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Title: Genomic characterization of the emerging pathogen Streptococcus pseudopneumoniae
Authors: Garriss, Geneviève
Nannapaneni, Priyanka
Simões, Alexandra S.
Browall, Sarah
Subramanian, Karthik
Sá-Leão, Raquel
Goossens, Herman
Henriques-Normark, Birgitta
De Lencastre, Herminia
Keywords: Streptococcus Pseudopneumoniae
Infectious Disease
Issue Date: 2019
Source: Garriss, G., Nannapaneni, P., Simões, A. S., Browall, S., Subramanian, K., Sá-Leão, R., . . . Henriques-Normark, B. (2019). Genomic characterization of the emerging pathogen Streptococcus pseudopneumoniae. mBio, 10(3), e01286-19-. doi:10.1128/mBio.01286-19
Series/Report no.: mBio
Abstract: Streptococcus pseudopneumoniae is a close relative of the major human pathogen S. pneumoniae. It is increasingly associated with lower-respiratory-tract infections (LRTI) and a high prevalence of antimicrobial resistance (AMR). S. pseudopneumoniae is difficult to identify using traditional typing methods due to similarities with S. pneumoniae and other members of the mitis group (SMG). Using whole-genome sequencing of LRTI isolates and a comparative genomic approach, we found that a large number of pneumococcal virulence and colonization genes are present in the core S. pseudopneumoniae genome. We also reveal an impressive number of novel surface-exposed proteins encoded by the genome of this species. In addition, we propose a new and entirely specific molecular marker useful for the identification of S. pseudopneumoniae. Phylogenetic analyses of S. pseudopneumoniae show that specific clades are associated with allelic variants of core proteins. Resistance to tetracycline and macrolides, the two most common types of resistance, were found to be encoded by Tn916-like integrating conjugative elements and Mega-2. Overall, we found a tight association of genotypic determinants of AMR and phenotypic AMR with a specific lineage of S. pseudopneumoniae. Taken together, our results shed light on the distribution in S. pseudopneumoniae of genes known to be important during invasive disease and colonization and provide insight into features that could contribute to virulence, colonization, and adaptation.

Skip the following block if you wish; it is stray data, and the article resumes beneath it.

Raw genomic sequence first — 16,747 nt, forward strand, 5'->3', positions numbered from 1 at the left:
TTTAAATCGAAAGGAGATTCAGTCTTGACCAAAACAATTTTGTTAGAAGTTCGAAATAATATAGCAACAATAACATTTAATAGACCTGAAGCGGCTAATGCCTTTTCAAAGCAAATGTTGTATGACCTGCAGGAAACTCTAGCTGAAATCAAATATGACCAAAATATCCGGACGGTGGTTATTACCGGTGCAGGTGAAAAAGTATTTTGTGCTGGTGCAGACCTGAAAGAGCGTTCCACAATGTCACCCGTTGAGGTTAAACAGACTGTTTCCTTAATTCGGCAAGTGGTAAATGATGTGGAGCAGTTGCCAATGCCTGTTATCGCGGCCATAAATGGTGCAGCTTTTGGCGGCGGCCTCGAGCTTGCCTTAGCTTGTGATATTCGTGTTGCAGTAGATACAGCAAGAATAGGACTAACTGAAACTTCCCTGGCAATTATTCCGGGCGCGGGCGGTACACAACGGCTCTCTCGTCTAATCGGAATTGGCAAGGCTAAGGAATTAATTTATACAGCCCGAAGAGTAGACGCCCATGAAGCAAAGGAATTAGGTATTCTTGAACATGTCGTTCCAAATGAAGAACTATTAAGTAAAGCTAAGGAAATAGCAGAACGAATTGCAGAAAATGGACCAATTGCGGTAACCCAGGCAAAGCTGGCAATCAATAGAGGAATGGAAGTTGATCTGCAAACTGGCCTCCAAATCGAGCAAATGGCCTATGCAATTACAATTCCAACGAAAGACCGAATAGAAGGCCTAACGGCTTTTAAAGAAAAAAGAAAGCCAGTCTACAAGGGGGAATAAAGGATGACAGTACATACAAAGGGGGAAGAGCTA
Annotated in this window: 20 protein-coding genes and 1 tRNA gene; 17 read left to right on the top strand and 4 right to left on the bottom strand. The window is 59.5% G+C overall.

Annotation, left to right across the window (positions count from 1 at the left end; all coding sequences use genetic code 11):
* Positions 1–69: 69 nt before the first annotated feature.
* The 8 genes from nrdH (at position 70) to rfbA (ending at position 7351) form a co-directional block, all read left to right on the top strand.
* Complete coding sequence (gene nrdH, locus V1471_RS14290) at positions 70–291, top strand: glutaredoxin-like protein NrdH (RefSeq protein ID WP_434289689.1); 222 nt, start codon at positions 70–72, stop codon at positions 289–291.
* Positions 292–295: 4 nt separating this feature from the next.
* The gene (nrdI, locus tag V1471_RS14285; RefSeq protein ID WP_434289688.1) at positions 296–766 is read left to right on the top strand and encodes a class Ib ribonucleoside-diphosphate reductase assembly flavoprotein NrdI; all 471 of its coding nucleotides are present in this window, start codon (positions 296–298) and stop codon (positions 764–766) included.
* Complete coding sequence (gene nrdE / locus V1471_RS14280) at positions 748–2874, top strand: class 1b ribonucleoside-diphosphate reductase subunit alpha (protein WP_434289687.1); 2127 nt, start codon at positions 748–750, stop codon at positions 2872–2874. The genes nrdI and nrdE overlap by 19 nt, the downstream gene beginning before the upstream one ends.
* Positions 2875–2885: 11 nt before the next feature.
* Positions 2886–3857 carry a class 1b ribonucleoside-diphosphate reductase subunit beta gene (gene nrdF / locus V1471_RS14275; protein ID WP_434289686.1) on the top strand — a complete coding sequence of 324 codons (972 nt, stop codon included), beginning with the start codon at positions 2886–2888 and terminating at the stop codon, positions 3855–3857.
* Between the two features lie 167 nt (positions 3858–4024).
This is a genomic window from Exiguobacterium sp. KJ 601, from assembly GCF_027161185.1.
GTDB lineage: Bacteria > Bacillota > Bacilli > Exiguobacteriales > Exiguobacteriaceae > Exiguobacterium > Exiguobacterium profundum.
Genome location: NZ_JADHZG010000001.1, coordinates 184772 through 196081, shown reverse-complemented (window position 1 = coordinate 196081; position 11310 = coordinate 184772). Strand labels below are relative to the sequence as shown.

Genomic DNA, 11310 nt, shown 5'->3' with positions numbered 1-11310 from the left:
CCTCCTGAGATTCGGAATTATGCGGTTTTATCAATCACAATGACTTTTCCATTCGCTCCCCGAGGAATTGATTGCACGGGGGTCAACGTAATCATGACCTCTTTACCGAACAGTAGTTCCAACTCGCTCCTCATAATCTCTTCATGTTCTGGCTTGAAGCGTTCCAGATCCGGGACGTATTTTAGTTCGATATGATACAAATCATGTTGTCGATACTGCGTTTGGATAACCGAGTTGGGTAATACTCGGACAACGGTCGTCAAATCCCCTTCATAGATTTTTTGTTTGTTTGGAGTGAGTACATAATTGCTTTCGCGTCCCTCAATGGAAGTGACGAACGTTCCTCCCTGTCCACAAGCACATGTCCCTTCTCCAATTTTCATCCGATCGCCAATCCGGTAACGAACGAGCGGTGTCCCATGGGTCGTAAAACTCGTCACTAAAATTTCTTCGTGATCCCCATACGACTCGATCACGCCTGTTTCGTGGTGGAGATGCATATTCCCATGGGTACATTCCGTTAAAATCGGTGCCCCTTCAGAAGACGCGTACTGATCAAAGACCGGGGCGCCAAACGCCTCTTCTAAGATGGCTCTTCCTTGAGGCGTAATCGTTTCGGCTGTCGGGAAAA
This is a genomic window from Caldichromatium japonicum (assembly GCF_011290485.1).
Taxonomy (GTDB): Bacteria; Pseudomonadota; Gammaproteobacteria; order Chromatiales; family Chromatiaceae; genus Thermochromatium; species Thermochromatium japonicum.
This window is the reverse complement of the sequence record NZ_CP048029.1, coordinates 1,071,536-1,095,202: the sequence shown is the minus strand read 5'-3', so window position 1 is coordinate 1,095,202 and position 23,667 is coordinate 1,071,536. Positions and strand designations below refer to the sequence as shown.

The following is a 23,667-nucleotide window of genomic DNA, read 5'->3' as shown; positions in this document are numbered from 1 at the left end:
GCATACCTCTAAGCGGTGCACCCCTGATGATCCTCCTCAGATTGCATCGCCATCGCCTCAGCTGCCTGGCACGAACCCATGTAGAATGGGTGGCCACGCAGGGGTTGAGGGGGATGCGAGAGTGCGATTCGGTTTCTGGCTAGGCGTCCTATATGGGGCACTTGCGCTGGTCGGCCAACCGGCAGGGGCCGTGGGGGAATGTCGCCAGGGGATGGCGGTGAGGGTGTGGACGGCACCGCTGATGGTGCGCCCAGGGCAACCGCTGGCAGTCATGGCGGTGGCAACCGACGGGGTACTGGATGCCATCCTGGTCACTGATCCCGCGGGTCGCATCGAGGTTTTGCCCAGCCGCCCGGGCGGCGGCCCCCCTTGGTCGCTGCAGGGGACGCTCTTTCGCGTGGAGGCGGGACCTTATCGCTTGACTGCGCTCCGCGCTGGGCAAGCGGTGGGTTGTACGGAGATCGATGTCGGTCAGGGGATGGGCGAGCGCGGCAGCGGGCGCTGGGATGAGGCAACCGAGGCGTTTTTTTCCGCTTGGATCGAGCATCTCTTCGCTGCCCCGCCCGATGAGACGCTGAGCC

DOI: 10.1128/mBio.01286-19
Rights: © 2019 Garriss et al. This is an openaccess article distributed under the terms of the Creative Commons Attribution 4.0 International license.
Fulltext Permission: open
Fulltext Availability: With Fulltext
Appears in Collections:LKCMedicine Journal Articles

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